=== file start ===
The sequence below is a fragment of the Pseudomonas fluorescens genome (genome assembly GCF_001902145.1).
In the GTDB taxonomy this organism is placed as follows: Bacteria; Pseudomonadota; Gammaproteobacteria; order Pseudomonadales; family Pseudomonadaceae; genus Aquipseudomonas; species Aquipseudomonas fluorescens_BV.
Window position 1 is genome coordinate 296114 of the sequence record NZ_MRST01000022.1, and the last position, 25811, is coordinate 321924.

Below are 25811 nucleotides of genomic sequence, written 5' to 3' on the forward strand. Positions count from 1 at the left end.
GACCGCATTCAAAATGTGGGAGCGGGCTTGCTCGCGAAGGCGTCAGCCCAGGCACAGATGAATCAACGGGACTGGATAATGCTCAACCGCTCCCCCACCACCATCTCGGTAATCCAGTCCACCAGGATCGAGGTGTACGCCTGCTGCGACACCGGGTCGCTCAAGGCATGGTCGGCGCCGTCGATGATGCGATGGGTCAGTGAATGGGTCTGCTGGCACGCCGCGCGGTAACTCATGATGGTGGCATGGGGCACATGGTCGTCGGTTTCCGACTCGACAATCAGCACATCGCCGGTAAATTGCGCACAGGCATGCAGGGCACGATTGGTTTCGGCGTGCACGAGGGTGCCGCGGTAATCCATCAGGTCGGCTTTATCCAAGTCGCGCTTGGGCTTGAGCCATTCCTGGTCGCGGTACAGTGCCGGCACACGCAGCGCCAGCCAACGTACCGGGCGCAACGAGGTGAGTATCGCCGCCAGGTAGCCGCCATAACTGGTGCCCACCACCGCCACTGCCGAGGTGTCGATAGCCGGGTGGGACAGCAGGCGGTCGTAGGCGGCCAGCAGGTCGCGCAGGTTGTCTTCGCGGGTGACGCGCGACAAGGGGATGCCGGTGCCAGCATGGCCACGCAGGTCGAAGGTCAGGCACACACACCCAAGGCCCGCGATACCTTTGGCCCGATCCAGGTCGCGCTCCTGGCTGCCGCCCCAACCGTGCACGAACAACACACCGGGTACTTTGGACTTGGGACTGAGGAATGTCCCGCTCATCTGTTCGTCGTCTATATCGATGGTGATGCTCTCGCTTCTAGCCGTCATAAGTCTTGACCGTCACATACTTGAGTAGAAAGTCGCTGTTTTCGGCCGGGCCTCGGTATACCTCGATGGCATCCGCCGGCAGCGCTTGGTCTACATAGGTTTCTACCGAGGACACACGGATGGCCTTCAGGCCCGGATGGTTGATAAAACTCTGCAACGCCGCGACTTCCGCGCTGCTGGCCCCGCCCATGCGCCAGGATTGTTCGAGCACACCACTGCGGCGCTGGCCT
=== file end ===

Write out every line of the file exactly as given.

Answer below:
The sequence below is a fragment of the Pseudomonas fluorescens genome (genome assembly GCF_001902145.1).
In the GTDB taxonomy this organism is placed as follows: Bacteria; Pseudomonadota; Gammaproteobacteria; order Pseudomonadales; family Pseudomonadaceae; genus Aquipseudomonas; species Aquipseudomonas fluorescens_BV.
Window position 1 is genome coordinate 296114 of the sequence record NZ_MRST01000022.1, and the last position, 25811, is coordinate 321924.

Below are 25811 nucleotides of genomic sequence, written 5' to 3' on the forward strand. Positions count from 1 at the left end.
GACCGCATTCAAAATGTGGGAGCGGGCTTGCTCGCGAAGGCGTCAGCCCAGGCACAGATGAATCAACGGGACTGGATAATGCTCAACCGCTCCCCCACCACCATCTCGGTAATCCAGTCCACCAGGATCGAGGTGTACGCCTGCTGCGACACCGGGTCGCTCAAGGCATGGTCGGCGCCGTCGATGATGCGATGGGTCAGTGAATGGGTCTGCTGGCACGCCGCGCGGTAACTCATGATGGTGGCATGGGGCACATGGTCGTCGGTTTCCGACTCGACAATCAGCACATCGCCGGTAAATTGCGCACAGGCATGCAGGGCACGATTGGTTTCGGCGTGCACGAGGGTGCCGCGGTAATCCATCAGGTCGGCTTTATCCAAGTCGCGCTTGGGCTTGAGCCATTCCTGGTCGCGGTACAGTGCCGGCACACGCAGCGCCAGCCAACGTACCGGGCGCAACGAGGTGAGTATCGCCGCCAGGTAGCCGCCATAACTGGTGCCCACCACCGCCACTGCCGAGGTGTCGATAGCCGGGTGGGACAGCAGGCGGTCGTAGGCGGCCAGCAGGTCGCGCAGGTTGTCTTCGCGGGTGACGCGCGACAAGGGGATGCCGGTGCCAGCATGGCCACGCAGGTCGAAGGTCAGGCACACACACCCAAGGCCCGCGATACCTTTGGCCCGATCCAGGTCGCGCTCCTGGCTGCCGCCCCAACCGTGCACGAACAACACACCGGGTACTTTGGACTTGGGACTGAGGAATGTCCCGCTCATCTGTTCGTCGTCTATATCGATGGTGATGCTCTCGCTTCTAGCCGTCATAAGTCTTGACCGTCACATACTTGAGTAGAAAGTCGCTGTTTTCGGCCGGGCCTCGGTATACCTCGATGGCATCCGCCGGCAGCGCTTGGTCTACATAGGTTTCTACCGAGGACACACGGATGGCCTTCAGGCCCGGATGGTTGATAAAACTCTGCAACGCCGCGACTTCCGCGCTGCTGGCCCCGCCCATGCGCCAGGATTGTTCGAGCACACCACTGCGGCGCTGGCCT